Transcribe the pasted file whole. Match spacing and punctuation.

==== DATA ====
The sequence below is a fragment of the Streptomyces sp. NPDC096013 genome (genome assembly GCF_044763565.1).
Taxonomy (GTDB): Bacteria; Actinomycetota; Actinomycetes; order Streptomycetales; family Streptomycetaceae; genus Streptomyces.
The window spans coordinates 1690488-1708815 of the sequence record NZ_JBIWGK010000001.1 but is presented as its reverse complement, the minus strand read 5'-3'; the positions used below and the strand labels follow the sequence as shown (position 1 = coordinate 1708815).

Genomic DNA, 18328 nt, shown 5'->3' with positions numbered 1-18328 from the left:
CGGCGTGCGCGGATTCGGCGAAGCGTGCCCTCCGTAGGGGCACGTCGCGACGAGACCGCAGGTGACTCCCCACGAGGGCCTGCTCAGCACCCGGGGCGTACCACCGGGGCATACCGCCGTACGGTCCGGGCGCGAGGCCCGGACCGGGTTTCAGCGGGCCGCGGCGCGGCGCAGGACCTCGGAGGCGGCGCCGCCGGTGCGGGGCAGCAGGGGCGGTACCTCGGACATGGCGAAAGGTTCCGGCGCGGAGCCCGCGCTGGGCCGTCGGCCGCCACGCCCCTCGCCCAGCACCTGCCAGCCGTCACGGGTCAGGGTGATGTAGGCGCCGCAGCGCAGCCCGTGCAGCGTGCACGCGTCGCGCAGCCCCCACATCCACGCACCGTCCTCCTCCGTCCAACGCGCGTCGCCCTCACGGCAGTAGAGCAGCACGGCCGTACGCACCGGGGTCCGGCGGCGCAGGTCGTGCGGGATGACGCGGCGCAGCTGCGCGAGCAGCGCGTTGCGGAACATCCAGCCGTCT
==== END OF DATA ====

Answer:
The sequence below is a fragment of the Streptomyces sp. NPDC096013 genome (genome assembly GCF_044763565.1).
Taxonomy (GTDB): Bacteria; Actinomycetota; Actinomycetes; order Streptomycetales; family Streptomycetaceae; genus Streptomyces.
The window spans coordinates 1690488-1708815 of the sequence record NZ_JBIWGK010000001.1 but is presented as its reverse complement, the minus strand read 5'-3'; the positions used below and the strand labels follow the sequence as shown (position 1 = coordinate 1708815).

Genomic DNA, 18328 nt, shown 5'->3' with positions numbered 1-18328 from the left:
CGGCGTGCGCGGATTCGGCGAAGCGTGCCCTCCGTAGGGGCACGTCGCGACGAGACCGCAGGTGACTCCCCACGAGGGCCTGCTCAGCACCCGGGGCGTACCACCGGGGCATACCGCCGTACGGTCCGGGCGCGAGGCCCGGACCGGGTTTCAGCGGGCCGCGGCGCGGCGCAGGACCTCGGAGGCGGCGCCGCCGGTGCGGGGCAGCAGGGGCGGTACCTCGGACATGGCGAAAGGTTCCGGCGCGGAGCCCGCGCTGGGCCGTCGGCCGCCACGCCCCTCGCCCAGCACCTGCCAGCCGTCACGGGTCAGGGTGATGTAGGCGCCGCAGCGCAGCCCGTGCAGCGTGCACGCGTCGCGCAGCCCCCACATCCACGCACCGTCCTCCTCCGTCCAACGCGCGTCGCCCTCACGGCAGTAGAGCAGCACGGCCGTACGCACCGGGGTCCGGCGGCGCAGGTCGTGCGGGATGACGCGGCGCAGCTGCGCGAGCAGCGCGTTGCGGAACATCCAGCCGTCT